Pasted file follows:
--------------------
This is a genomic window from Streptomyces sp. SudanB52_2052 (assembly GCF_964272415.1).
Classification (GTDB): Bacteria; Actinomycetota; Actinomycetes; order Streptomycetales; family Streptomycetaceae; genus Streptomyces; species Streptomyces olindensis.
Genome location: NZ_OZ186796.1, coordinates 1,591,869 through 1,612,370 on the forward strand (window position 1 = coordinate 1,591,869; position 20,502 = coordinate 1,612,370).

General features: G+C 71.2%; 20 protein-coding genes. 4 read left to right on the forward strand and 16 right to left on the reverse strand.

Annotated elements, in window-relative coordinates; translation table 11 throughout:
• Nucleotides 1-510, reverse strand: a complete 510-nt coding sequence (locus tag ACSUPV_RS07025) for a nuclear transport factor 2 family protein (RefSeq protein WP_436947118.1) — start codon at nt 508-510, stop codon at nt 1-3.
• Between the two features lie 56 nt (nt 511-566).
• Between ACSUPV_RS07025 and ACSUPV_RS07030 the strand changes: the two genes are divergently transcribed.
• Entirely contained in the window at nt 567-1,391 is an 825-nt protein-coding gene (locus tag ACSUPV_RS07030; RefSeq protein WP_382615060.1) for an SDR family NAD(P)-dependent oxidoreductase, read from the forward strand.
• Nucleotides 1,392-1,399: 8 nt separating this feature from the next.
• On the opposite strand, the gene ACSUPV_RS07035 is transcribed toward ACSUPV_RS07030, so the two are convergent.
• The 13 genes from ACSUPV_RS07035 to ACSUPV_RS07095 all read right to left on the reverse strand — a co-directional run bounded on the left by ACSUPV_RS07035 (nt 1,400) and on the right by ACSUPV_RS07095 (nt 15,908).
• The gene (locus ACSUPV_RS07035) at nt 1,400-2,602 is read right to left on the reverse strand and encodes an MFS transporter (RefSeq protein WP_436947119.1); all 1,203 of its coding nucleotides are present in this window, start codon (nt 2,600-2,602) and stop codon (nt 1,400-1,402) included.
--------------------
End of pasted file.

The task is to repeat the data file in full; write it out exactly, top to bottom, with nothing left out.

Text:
This is a genomic window from Streptomyces sp. SudanB52_2052 (assembly GCF_964272415.1).
Classification (GTDB): Bacteria; Actinomycetota; Actinomycetes; order Streptomycetales; family Streptomycetaceae; genus Streptomyces; species Streptomyces olindensis.
Genome location: NZ_OZ186796.1, coordinates 1,591,869 through 1,612,370 on the forward strand (window position 1 = coordinate 1,591,869; position 20,502 = coordinate 1,612,370).

General features: G+C 71.2%; 20 protein-coding genes. 4 read left to right on the forward strand and 16 right to left on the reverse strand.

Annotated elements, in window-relative coordinates; translation table 11 throughout:
• Nucleotides 1-510, reverse strand: a complete 510-nt coding sequence (locus tag ACSUPV_RS07025) for a nuclear transport factor 2 family protein (RefSeq protein WP_436947118.1) — start codon at nt 508-510, stop codon at nt 1-3.
• Between the two features lie 56 nt (nt 511-566).
• Between ACSUPV_RS07025 and ACSUPV_RS07030 the strand changes: the two genes are divergently transcribed.
• Entirely contained in the window at nt 567-1,391 is an 825-nt protein-coding gene (locus tag ACSUPV_RS07030; RefSeq protein WP_382615060.1) for an SDR family NAD(P)-dependent oxidoreductase, read from the forward strand.
• Nucleotides 1,392-1,399: 8 nt separating this feature from the next.
• On the opposite strand, the gene ACSUPV_RS07035 is transcribed toward ACSUPV_RS07030, so the two are convergent.
• The 13 genes from ACSUPV_RS07035 to ACSUPV_RS07095 all read right to left on the reverse strand — a co-directional run bounded on the left by ACSUPV_RS07035 (nt 1,400) and on the right by ACSUPV_RS07095 (nt 15,908).
• The gene (locus ACSUPV_RS07035) at nt 1,400-2,602 is read right to left on the reverse strand and encodes an MFS transporter (RefSeq protein WP_436947119.1); all 1,203 of its coding nucleotides are present in this window, start codon (nt 2,600-2,602) and stop codon (nt 1,400-1,402) included.